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Can Hawkins County afford a $10 wheel tax cut?

Jeff Bobo • Sep 17, 2019 at 9:30 PM

ROGERSVILLE — Is it time for Hawkins County to begin cutting its wheel tax?

“We can afford it,” according to County Commissioner Rick Brewer, whose proposed $10 wheel tax cut comes up for a vote Monday.

Almost broke and facing a $2 million revenue deficit, two years ago the Hawkins County Commission approved a $40 wheel tax increase that generates right at $2 million annually.

That increased the cost of tagging a vehicle in Hawkins County to $96.

The county general fund ended the 2018-19 fiscal year on June 30 with an undesignated fund balance (savings) of $5.9 million, which had grown nearly $2 million from the previous year. 

“We almost bank every bit of that $40 wheel tax increase,” Brewer told the Times News earlier this week.

Proposed $10 wheel tax cut

On Aug. 1, Brewer proposed a $5 wheel tax reduction to be reflected in the 2019-20 budget’s revenue, which was approved 4-3 by the Budget Committee.

But Brewer was unable to attend the Aug. 26 commission meeting due to illness, and although the 2019-20 budget was approved, the $5 proposal was withdrawn at his request.

On Monday, the commission will consider Brewer's new proposal to reduce the wheel tax by $10 beginning June 1, 2020.

That would set the total cost of tagging a vehicle in Hawkins County, including the state fee, at $86 annually.

It would also decrease revenue in the 2019-20 fiscal year — which ends June 30 — by about $48,000.

The projected loss of revenue for the entire 2020-21 fiscal year would be about $500,000.

Underestimated budget revenue

Traditionally, governmental offices overestimate expenses and underestimate revenue to create an economic safety net and/or some savings growth at the end of the fiscal year.

Brewer noted that in 2018-19 Hawkins County’s wheel tax revenue was underestimated $162,189; property tax revenue in 2018-19 was underestimated $324,995; and all county general fund revenue combined on the 2018-19 budget was underestimated $682,752.

“We're grossly underestimating our revenues,” Brewer said. “We're figuring like 91-92 percent on property tax collection, and it's coming in every year right at 97 percent.”

“Give them a little bit of a tax break”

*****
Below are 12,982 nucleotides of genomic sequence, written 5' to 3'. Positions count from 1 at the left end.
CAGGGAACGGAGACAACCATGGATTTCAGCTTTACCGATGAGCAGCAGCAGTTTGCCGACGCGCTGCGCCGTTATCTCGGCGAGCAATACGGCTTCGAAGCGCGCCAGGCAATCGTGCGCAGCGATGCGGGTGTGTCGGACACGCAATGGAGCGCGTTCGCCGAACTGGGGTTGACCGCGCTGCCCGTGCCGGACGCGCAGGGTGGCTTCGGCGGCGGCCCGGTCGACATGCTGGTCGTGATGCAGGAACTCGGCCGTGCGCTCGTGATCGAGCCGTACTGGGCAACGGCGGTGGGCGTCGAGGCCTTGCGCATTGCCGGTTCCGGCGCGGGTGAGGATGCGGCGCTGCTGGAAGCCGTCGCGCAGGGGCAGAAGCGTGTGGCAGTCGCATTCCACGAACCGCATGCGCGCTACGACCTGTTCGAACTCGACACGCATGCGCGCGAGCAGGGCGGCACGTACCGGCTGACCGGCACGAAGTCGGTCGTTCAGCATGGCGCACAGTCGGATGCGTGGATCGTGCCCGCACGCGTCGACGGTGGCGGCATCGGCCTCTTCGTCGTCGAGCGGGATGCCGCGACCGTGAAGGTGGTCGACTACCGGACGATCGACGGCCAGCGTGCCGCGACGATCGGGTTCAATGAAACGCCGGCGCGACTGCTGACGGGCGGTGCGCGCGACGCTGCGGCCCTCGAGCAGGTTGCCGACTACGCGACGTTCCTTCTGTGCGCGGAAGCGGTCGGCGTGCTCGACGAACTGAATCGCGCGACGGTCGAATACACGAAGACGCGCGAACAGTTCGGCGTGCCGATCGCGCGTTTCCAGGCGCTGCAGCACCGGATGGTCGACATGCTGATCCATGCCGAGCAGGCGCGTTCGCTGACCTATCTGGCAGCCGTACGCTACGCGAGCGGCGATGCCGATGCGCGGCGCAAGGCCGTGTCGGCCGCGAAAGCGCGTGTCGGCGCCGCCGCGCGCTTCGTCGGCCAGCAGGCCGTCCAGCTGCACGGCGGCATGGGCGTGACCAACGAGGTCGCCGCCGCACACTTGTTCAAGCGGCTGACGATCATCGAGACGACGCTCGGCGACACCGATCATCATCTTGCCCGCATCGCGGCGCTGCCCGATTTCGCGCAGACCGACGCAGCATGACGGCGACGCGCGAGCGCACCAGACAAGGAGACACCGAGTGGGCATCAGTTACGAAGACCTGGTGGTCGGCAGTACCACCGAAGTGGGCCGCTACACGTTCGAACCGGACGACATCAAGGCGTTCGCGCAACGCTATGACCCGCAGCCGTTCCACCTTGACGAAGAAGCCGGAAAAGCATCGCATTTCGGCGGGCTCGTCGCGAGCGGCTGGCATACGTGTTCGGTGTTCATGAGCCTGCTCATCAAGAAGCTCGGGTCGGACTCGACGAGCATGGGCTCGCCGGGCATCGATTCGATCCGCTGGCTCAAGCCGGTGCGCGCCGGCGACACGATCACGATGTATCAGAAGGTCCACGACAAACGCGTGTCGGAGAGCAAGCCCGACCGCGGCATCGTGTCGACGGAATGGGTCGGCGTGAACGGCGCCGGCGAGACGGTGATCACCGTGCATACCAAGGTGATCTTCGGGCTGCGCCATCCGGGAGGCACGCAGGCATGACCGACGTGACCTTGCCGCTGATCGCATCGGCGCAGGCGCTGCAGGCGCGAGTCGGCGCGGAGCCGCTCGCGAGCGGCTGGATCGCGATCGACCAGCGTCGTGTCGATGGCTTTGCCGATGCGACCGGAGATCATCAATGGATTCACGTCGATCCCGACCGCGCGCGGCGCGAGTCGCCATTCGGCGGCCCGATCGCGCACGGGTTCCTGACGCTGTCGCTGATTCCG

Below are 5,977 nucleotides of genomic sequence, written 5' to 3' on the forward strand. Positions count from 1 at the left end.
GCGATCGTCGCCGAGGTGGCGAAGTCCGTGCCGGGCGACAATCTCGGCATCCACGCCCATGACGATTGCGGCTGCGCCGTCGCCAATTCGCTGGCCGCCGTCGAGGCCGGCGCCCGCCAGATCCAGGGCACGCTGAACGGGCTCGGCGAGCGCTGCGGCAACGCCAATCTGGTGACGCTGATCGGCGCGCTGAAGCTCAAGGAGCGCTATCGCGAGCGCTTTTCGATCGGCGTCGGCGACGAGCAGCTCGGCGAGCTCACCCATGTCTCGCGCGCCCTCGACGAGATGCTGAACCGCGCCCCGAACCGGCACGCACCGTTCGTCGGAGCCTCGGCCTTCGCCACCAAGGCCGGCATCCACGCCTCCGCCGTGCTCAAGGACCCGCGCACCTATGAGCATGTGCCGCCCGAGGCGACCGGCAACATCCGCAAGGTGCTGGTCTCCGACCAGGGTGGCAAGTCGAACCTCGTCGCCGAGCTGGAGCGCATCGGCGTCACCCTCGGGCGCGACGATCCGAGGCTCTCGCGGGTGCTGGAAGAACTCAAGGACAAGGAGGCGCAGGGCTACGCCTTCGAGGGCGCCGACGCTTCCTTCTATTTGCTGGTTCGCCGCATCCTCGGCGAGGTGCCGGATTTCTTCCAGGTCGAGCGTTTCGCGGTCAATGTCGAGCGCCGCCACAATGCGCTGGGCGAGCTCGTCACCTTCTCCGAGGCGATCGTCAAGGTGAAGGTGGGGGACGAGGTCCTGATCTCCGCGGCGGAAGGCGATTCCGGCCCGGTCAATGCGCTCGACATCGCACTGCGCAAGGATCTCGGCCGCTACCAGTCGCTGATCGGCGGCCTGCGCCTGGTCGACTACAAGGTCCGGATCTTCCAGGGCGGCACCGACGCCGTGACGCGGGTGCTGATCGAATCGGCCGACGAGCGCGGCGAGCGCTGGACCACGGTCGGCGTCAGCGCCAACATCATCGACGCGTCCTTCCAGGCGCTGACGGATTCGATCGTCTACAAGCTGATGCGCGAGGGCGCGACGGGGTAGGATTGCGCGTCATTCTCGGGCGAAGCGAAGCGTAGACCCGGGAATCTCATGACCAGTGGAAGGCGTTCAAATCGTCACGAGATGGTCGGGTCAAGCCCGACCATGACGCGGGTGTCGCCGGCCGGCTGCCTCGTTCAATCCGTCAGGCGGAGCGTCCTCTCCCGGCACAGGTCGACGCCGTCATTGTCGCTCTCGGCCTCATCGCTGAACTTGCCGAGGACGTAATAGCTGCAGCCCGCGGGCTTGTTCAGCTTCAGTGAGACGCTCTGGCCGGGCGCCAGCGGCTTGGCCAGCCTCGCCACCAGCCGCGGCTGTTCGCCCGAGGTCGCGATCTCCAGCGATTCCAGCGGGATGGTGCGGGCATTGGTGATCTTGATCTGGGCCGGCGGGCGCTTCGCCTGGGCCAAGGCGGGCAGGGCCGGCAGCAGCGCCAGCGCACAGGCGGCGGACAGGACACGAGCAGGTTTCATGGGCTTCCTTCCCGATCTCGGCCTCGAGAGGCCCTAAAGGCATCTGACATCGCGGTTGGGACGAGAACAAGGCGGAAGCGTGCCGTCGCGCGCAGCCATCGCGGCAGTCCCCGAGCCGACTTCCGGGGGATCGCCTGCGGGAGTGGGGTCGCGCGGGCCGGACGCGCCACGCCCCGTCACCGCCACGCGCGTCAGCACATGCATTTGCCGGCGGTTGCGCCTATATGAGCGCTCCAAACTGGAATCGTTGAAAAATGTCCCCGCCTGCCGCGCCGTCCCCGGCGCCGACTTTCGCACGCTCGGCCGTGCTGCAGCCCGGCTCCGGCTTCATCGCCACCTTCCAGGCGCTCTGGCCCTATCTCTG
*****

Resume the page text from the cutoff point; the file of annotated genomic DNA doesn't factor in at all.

“That's a good thing if we can underestimate it that much, but when we say that we can't afford to do it (reduce the wheel tax), you've got to look at the whole picture,” Brewer said. “When we're banking that much money — and I'm glad the county employees got their pay raise — but the only way the taxpayers ever get a raise is to give them a little bit of a tax break. Look at the people who live off of Social Security, and look at the raise they get. I've got a lot of people on fixed income in my district.”

Brewer acknowledged that $10 isn’t much to most people, but he said it will mean something to families that are struggling.

“Some people who are on a fixed income are drawing like $500-$600 a month. That month when they have to go buy their tags — that $96 — they have to decide whether they're going to buy medicine or buy tags; or by groceries or buy tags. Every penny that's coming in is being spent.”

Expected opposition

Budget Committee members who voted against Brewer’s $5 wheel tax reduction proposal on Aug. 1 weren’t opposed to cutting the tax eventually.

Their concern was with the timing of Brewer’s proposal — creating a $250,000 revenue deficit in the 2019-20 budget after months of budget hearings and less than a month before the budget was to come up for a final vote.

During the Aug. 1 Budget Committee meeting, Chairman John Metz suggested waiting another year to make sure the county finances have stabilized before reducing revenue.   

In response to Brewer's new $10 proposal, on Tuesday Metz said, “Looking forward to a spirited debate to find areas of common ground that will satisfy the sponsor’s objectives and avoid a budget deficit.”

“Tomorrow never comes”

Brewer said he wants to implement the $10 wheel tax reduction next June to minimize the impact on the current budget, while still ensuring that it occurs in this fiscal year.

He originally planned to propose implementing the $10 cut on Jan. 1 but was advised against that by Mayor Jim Lee.

“You've heard the old saying, put it off until tomorrow and tomorrow never comes,” Brewer said. “That's why we want to get it in effect in this budget. That's as close as we can compromise and get to wait until next year.”

Brewer voted against the $40 wheel tax increase in 2017.

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